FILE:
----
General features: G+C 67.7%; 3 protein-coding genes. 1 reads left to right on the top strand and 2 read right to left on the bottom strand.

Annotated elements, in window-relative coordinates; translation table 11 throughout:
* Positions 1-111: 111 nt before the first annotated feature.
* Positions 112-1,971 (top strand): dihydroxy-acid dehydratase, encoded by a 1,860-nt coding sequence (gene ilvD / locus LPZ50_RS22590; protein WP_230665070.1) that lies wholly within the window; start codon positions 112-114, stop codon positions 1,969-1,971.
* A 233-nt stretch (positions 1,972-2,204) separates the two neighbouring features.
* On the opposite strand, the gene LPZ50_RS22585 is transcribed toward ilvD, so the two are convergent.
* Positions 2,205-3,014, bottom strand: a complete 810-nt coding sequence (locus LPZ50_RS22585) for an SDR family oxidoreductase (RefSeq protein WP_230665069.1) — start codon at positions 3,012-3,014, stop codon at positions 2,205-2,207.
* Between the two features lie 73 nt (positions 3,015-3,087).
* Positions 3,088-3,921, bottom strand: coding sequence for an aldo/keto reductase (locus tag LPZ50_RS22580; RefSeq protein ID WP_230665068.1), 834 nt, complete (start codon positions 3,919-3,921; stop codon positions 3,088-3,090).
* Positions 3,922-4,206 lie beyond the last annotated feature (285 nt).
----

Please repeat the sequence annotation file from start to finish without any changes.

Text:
General features: G+C 67.7%; 3 protein-coding genes. 1 reads left to right on the top strand and 2 read right to left on the bottom strand.

Annotated elements, in window-relative coordinates; translation table 11 throughout:
* Positions 1-111: 111 nt before the first annotated feature.
* Positions 112-1,971 (top strand): dihydroxy-acid dehydratase, encoded by a 1,860-nt coding sequence (gene ilvD / locus LPZ50_RS22590; protein WP_230665070.1) that lies wholly within the window; start codon positions 112-114, stop codon positions 1,969-1,971.
* A 233-nt stretch (positions 1,972-2,204) separates the two neighbouring features.
* On the opposite strand, the gene LPZ50_RS22585 is transcribed toward ilvD, so the two are convergent.
* Positions 2,205-3,014, bottom strand: a complete 810-nt coding sequence (locus LPZ50_RS22585) for an SDR family oxidoreductase (RefSeq protein WP_230665069.1) — start codon at positions 3,012-3,014, stop codon at positions 2,205-2,207.
* Between the two features lie 73 nt (positions 3,015-3,087).
* Positions 3,088-3,921, bottom strand: coding sequence for an aldo/keto reductase (locus tag LPZ50_RS22580; RefSeq protein ID WP_230665068.1), 834 nt, complete (start codon positions 3,919-3,921; stop codon positions 3,088-3,090).
* Positions 3,922-4,206 lie beyond the last annotated feature (285 nt).